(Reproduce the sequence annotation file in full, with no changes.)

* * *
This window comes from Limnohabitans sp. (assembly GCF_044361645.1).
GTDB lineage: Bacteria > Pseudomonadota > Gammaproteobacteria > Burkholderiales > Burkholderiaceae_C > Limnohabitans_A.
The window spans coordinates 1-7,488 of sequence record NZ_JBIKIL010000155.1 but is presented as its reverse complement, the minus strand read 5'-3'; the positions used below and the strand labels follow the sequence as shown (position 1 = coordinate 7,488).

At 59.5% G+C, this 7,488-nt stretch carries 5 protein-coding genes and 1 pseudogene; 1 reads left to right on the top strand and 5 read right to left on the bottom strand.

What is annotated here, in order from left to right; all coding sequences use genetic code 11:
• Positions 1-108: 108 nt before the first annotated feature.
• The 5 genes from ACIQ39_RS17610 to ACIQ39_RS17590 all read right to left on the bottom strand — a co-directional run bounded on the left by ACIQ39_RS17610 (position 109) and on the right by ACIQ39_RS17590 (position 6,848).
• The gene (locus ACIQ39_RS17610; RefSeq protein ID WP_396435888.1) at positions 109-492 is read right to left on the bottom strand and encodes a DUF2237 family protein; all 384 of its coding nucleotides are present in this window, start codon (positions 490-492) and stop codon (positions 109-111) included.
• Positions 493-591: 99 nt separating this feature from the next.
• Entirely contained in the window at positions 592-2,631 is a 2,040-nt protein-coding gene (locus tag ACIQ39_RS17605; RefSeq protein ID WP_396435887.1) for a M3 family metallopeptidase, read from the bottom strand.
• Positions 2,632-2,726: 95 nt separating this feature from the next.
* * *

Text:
This window comes from Limnohabitans sp. (assembly GCF_044361645.1).
GTDB lineage: Bacteria > Pseudomonadota > Gammaproteobacteria > Burkholderiales > Burkholderiaceae_C > Limnohabitans_A.
The window spans coordinates 1-7,488 of sequence record NZ_JBIKIL010000155.1 but is presented as its reverse complement, the minus strand read 5'-3'; the positions used below and the strand labels follow the sequence as shown (position 1 = coordinate 7,488).

At 59.5% G+C, this 7,488-nt stretch carries 5 protein-coding genes and 1 pseudogene; 1 reads left to right on the top strand and 5 read right to left on the bottom strand.

What is annotated here, in order from left to right; all coding sequences use genetic code 11:
• Positions 1-108: 108 nt before the first annotated feature.
• The 5 genes from ACIQ39_RS17610 to ACIQ39_RS17590 all read right to left on the bottom strand — a co-directional run bounded on the left by ACIQ39_RS17610 (position 109) and on the right by ACIQ39_RS17590 (position 6,848).
• The gene (locus ACIQ39_RS17610; RefSeq protein ID WP_396435888.1) at positions 109-492 is read right to left on the bottom strand and encodes a DUF2237 family protein; all 384 of its coding nucleotides are present in this window, start codon (positions 490-492) and stop codon (positions 109-111) included.
• Positions 493-591: 99 nt separating this feature from the next.
• Entirely contained in the window at positions 592-2,631 is a 2,040-nt protein-coding gene (locus tag ACIQ39_RS17605; RefSeq protein ID WP_396435887.1) for a M3 family metallopeptidase, read from the bottom strand.
• Positions 2,632-2,726: 95 nt separating this feature from the next.